The Real Cost of the New EBS

By Eugene Markman, CEO, ION MarketFactory

Since CME acquired EBS in 2018 we have all been waiting to see how the technology would be integrated. EBS’s flagship product, EBS Markets, provides access to executable liquidity across more than 138 currencies. The platform, used for anonymous price discovery and execution, is considered the interbank primary market forEUR/USD, USD/JPY, EUR/JPY, USD/CHF, EUR/CHF and USD/CNH. EBS Markets was considered innovative; however, today, it runs on an aging technology stack. This comparison is heightened when viewed against CME’s modern software stack and updated SBE gateways.  

CME finally announced that EBS would integrate EBS Market onto CME Globex.  Simultaneously, CME announced that they would be updating EBS Ultra, its bilateral direct-dealing product. 

The new CME Globex-EBS API includes plenty of positive features that may require time to understand.  On the market data side, spread and amount views have been removed; Paid/Given messages have been replaced by trade summary messages.  There is now a uniform number of price levels across instruments, and update intervals reduced to 50ms.  On the trading side, there is no limit on active orders, and there is an increased messaging throughput over a smaller rolling window consistent with other CME Group Markets.  Multiple Trader IDs (GUS) are allowed per session under a Floor Code (GFID), with the ability to self-match with single step trade confirmations. For the developers, the CME AutoCert+ environment allows for more direct lab connections and faster testing turnaround.

While change is required to move forward, change has its cost.  Migration can be expensive, especially with many updates needed to facilitate features such as software and physical connections.  Customers are worried that they will not be able to migrate due to ambitious timelines, complex changes and the size of projects.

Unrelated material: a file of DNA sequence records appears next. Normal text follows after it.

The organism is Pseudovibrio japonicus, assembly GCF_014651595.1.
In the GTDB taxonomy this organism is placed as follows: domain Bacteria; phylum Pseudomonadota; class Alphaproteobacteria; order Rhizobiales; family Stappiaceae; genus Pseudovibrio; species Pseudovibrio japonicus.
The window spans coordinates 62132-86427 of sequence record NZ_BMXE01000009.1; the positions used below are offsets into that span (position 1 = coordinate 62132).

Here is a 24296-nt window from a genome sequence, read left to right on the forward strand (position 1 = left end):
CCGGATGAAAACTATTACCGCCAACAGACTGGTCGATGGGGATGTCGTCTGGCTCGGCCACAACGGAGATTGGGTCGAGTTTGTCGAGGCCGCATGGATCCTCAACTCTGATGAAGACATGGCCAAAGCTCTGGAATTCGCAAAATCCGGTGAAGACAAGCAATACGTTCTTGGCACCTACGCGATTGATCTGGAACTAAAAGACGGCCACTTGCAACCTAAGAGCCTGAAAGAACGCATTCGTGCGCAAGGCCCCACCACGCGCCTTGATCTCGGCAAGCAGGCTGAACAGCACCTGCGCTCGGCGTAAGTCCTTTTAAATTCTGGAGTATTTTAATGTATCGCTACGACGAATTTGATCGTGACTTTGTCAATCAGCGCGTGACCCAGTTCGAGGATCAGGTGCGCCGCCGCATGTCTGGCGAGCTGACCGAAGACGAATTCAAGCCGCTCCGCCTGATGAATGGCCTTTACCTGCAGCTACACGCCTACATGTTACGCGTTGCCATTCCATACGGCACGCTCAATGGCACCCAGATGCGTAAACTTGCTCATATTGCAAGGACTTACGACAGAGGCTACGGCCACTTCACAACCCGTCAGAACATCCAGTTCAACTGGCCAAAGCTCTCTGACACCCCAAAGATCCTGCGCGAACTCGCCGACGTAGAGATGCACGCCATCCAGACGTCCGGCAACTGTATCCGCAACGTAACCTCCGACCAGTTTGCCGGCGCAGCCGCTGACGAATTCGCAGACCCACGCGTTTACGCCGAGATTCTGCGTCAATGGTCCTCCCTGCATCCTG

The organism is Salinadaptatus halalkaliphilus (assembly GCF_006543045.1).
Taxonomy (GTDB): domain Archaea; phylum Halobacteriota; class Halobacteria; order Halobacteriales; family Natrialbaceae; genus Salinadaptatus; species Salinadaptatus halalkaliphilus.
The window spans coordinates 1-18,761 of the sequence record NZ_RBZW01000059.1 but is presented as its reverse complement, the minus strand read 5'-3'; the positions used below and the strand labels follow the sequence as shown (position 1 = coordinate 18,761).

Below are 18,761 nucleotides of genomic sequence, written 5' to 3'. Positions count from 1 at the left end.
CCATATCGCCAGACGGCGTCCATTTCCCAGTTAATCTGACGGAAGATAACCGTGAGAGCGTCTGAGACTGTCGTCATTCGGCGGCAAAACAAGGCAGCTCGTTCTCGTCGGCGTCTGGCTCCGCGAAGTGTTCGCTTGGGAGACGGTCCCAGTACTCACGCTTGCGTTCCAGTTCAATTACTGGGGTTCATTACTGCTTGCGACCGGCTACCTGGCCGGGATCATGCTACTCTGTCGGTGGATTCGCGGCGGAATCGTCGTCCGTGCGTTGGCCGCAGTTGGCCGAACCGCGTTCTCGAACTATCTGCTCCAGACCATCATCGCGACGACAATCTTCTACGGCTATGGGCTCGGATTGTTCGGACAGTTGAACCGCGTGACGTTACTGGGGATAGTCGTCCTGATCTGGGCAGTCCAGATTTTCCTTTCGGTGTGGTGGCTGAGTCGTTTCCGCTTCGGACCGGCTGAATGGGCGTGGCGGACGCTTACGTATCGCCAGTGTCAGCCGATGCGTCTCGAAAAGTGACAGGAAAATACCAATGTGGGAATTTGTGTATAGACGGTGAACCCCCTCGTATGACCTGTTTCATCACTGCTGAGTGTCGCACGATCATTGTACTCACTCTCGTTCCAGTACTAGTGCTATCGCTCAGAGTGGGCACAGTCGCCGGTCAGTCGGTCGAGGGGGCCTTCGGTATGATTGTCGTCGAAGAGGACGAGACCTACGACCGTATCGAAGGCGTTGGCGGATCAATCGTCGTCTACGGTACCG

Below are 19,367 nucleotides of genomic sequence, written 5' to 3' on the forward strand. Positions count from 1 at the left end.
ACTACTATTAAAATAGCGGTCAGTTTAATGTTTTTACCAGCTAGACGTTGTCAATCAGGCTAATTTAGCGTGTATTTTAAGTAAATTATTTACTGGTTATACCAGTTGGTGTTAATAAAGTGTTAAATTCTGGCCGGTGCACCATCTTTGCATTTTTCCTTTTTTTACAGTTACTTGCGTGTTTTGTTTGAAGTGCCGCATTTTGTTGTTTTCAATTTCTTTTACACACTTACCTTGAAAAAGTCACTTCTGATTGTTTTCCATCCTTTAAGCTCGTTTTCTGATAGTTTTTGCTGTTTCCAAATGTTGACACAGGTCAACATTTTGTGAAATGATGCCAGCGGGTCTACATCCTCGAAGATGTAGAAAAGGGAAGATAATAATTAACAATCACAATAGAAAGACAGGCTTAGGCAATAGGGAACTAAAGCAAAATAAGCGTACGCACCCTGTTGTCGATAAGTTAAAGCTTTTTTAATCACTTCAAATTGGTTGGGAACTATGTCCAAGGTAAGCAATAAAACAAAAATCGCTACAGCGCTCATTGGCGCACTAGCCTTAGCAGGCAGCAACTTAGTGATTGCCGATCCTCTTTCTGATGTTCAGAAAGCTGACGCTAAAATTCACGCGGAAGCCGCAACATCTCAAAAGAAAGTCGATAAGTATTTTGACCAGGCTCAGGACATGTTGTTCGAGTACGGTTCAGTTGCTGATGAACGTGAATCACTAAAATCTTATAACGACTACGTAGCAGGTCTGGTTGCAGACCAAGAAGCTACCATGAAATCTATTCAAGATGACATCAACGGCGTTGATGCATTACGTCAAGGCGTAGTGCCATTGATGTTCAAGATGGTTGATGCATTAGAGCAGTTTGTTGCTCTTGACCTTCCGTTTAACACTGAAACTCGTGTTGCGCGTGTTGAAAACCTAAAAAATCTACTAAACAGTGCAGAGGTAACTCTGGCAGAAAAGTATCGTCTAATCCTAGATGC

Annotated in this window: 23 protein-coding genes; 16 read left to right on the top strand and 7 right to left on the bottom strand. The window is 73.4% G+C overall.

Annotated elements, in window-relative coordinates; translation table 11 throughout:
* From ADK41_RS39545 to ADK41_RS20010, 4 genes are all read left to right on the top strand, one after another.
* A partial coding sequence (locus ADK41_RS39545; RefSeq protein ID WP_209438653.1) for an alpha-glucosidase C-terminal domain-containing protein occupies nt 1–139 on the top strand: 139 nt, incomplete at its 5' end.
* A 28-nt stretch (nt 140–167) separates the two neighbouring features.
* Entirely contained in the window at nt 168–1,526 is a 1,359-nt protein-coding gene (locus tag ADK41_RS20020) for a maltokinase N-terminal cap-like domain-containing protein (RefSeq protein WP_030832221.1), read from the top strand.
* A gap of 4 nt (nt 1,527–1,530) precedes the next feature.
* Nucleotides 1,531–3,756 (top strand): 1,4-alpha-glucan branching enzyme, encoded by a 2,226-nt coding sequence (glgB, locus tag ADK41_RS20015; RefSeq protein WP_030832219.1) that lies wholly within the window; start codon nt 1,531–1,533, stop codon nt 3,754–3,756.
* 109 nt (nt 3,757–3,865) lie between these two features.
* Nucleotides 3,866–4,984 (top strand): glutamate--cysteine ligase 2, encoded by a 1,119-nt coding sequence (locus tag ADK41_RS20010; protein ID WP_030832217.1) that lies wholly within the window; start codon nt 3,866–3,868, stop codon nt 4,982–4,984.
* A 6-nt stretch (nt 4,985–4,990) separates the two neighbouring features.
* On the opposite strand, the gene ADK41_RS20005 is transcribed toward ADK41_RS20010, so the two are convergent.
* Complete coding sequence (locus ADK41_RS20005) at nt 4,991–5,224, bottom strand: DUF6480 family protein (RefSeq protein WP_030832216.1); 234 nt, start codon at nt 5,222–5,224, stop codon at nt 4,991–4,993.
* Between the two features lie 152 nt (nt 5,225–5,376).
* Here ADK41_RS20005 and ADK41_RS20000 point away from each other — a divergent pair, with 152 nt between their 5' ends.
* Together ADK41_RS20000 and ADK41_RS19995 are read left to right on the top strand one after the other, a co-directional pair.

What to expect?


We were all used to the complexity of EBS Markets’ legacy connectivity. There were three independent matching locations New York (NY4), London (LD4) and Tokyo (TY3). Customers would connect to an i-Cross hosted server in the matching location of their choosing and participate first in the local liquidity pool, and then globally if not locally matched.  

This will look completely different in the new EBS Market. Spot (Majors) and Metals Matching will take place in New York (NY5), while Scandis, EM and ON/OFF SEF NDFs will be matched in London (LD4.2). Customers looking for the lowest latency will now connect via a G-Link.  Those who don’t require the fastest connections can go with the CME Globex Hub or EConnect.  These are Points of Presence (POP) with lines to the matching engine; EConnect is in New York and New Jersey, and CME Globex Hub is in the UK, Hong Kong, Seoul, Singapore and Tokyo.  Other global access POPs will also be available.  

After deciding on the physical connection, customers will decide between using the Convenience Gateway (CGW) or the Market Segment Gateway (MSGW).  Choosing which one will depend on latency and location requirements.  MSGW is a direct access to the local matching engine, while CGW has access to both matching engines.  CGW takes away routing complexity for the client but at a latency penalty.  CME suggests that, given the batching intervals, this is not an issue. However, depending on the client’s business, it is important to understand the impact of these interactions.